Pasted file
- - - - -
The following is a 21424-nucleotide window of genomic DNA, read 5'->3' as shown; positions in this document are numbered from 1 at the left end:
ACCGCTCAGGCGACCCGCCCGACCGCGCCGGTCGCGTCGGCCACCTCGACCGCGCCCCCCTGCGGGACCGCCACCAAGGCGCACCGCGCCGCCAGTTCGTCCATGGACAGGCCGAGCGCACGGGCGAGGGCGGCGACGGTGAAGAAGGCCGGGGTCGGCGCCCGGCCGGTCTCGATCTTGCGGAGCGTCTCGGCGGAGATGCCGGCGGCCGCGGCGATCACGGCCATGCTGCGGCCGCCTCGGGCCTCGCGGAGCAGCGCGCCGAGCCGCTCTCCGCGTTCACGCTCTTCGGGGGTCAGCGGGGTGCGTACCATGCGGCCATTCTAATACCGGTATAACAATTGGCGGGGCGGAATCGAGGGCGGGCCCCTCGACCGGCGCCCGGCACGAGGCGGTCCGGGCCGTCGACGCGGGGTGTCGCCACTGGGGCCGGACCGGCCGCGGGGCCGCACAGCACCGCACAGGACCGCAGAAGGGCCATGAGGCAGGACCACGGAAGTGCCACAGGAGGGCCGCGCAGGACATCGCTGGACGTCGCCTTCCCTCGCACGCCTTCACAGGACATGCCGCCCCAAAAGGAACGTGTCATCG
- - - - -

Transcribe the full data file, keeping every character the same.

The following is a 21424-nucleotide window of genomic DNA, read 5'->3' as shown; positions in this document are numbered from 1 at the left end:
ACCGCTCAGGCGACCCGCCCGACCGCGCCGGTCGCGTCGGCCACCTCGACCGCGCCCCCCTGCGGGACCGCCACCAAGGCGCACCGCGCCGCCAGTTCGTCCATGGACAGGCCGAGCGCACGGGCGAGGGCGGCGACGGTGAAGAAGGCCGGGGTCGGCGCCCGGCCGGTCTCGATCTTGCGGAGCGTCTCGGCGGAGATGCCGGCGGCCGCGGCGATCACGGCCATGCTGCGGCCGCCTCGGGCCTCGCGGAGCAGCGCGCCGAGCCGCTCTCCGCGTTCACGCTCTTCGGGGGTCAGCGGGGTGCGTACCATGCGGCCATTCTAATACCGGTATAACAATTGGCGGGGCGGAATCGAGGGCGGGCCCCTCGACCGGCGCCCGGCACGAGGCGGTCCGGGCCGTCGACGCGGGGTGTCGCCACTGGGGCCGGACCGGCCGCGGGGCCGCACAGCACCGCACAGGACCGCAGAAGGGCCATGAGGCAGGACCACGGAAGTGCCACAGGAGGGCCGCGCAGGACATCGCTGGACGTCGCCTTCCCTCGCACGCCTTCACAGGACATGCCGCCCCAAAAGGAACGTGTCATCG